However, if there is a hard Brexit, UK travellers will be required to carry a Green Card when driving in EU countries. A Green Card is a paper document printed on green paper which guarantees that the driver’s car insurance will pay out on any claims made against the driver’s policy, whilst driving in the EU.
For more information on driving abroad after Brexit here are two helpful links:
The Department of Transport’s helpful guide.
The Association of British Insurers Q&A.
Whatever the outcome, UK and EU travellers will still be able to purchase duty free goods at the airport. The only thing that may change is the amount of goods available to purchase for those entering the EU and those entering the UK. The European Commission website has some useful information around this, which is available here.
There is also a possibility that the rules which currently apply to people coming to the UK from outside the EU, will also affect those coming from the EU. This will mean that the blue customs channel in the arrivals hall at UK airports will disappear, so travellers will have to choose from either the red or green channels.
UK holidaymakers will still be able to claim to VAT refunds where they have paid VAT when purchasing certain goods within the EU, providing these were presented to customs on departure from the EU with the relevant VAT refund documentation.
Fortunately, UK travellers on a package holiday have certain rights under the Package Travel Directive (EU) 2015/2302, and the UK government has adopted this directive under The Package Travel and Linked Travel Arrangement Regulations Law 2018.
This means that customers who purchase a package holiday are entitled to a full refund if the holiday is cancelled for reasons other than customer cancellation, failure to depart or not meeting their obligations under the contract.
Research suggests that customers who booked a package holiday before the October 31st would be entitled to a full refund by their tour operator, if they are unable to honour the holiday. However, the tour operator would not be responsible for any additional compensation.
For holidays booked separately prior to October 31st (e.g. the customer booked their flights and accommodation independently), entitlement is a little unclear. If there is a hard Brexit, airlines could be grounded. In this case, the airline must refund the customer their flight cost. However, the accommodation provider could argue that the villa or hotel booked was still available, and therefore refuse a refund.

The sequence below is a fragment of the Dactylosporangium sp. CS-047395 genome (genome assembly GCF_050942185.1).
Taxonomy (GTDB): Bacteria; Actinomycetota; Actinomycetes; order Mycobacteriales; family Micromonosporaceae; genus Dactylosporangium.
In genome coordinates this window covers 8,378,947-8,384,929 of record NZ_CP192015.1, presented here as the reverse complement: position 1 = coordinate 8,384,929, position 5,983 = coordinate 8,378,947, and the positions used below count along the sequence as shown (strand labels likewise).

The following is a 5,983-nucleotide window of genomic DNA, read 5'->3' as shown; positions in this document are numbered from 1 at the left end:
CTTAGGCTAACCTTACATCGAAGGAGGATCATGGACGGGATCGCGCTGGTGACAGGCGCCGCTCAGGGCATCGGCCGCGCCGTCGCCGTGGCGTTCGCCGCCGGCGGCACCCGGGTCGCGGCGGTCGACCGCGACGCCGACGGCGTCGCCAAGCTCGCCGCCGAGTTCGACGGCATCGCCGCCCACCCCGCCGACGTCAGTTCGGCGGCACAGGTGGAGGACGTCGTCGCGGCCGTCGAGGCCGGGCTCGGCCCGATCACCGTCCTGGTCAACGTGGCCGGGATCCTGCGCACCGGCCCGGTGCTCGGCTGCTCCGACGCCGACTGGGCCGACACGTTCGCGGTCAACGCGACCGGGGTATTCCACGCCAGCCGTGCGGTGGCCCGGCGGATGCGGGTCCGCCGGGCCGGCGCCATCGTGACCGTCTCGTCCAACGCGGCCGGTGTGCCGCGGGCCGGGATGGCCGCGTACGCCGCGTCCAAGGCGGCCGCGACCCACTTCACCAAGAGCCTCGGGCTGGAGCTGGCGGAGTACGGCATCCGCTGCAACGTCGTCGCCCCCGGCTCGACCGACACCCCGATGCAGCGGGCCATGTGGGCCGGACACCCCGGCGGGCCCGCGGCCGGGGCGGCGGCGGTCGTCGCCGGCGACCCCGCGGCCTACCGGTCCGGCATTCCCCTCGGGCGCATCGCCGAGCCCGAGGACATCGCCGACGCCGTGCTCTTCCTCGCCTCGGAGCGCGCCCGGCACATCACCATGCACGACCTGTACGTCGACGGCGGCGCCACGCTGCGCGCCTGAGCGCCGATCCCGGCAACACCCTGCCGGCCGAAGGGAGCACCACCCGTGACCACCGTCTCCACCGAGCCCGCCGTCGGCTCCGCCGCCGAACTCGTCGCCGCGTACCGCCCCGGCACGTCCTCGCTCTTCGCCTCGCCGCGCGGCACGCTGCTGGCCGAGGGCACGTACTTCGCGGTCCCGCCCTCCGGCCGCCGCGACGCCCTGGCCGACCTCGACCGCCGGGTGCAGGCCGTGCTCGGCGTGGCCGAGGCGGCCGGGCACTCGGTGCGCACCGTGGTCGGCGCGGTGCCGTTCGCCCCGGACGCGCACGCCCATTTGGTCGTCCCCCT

Again, travellers have certain package holiday rights under the Package Travel Directive (EU) 2015/2302 and The Package Travel and Linked Travel Arrangement Regulations Law 2018.
However, this law does allow for tour operators to increase the price of a holiday in some instances. For example, the tour operator could increase accommodation costs if exchange rates change.
However, there are certain rules in place. These are:
Under the EU Regulation 261/2004, UK holidaymakers are currently entitled to claim for compensation of up to €600 if their flight is delayed. The amount a passenger can receive is dependent on the length of the delay and distance of the flight. Delays must also not be caused by ‘extraordinary circumstances’ such as issues with air traffic or bad weather.
This law will continue post-Brexit. However, some may argue that delays caused by a hard Brexit would not be eligible under this law, as complications due to Brexit are outside of an airline’s control.
A hard Brexit could mean that tour operators, airlines, accommodation providers and other suppliers could face financial difficulties, and some may not be able to trade anymore.
However, travellers on a package holiday are protected under the Package Travel Directive (EU) 2015/2302, as well as UK Package Travel and Linked Travel Arrangements Regulations 2018 law. Therefore, because they are ATOL or ABTA protected, they will be entitled to a full refund from their tour operator.
Travellers who booked their flights and accommodation separately could still be protected under Section 75 of the Consumer Credit Act 1974. Obviously, this is provided the holiday was paid for by a credit or debit card. Your bank will be able to provide you with more information on this.
If neither of these options are applicable, then travellers should be able to claim on their travel insurance, as long as their policy covers for ‘End Supplier Failure’. End Supplier Failure can refund you for monies paid in advance, which cannot be recovered by other protections (for example, a travel operator or bank). End Supplier Failure also provides cover for suppliers who cease trading before or during your trip and covers the costs of returning customers back to the UK.
The UK and EU have agreed that there must be a ‘continuity’ of cover for insurance policies underwritten by registered UK and EU insurers.
So, policies that have already been taken out for travel after Brexit will remain valid and cover as per the contract at the time of sale.
Any customers travelling in EU countries during the Brexit transition will also be covered.
For more Brexit information click here.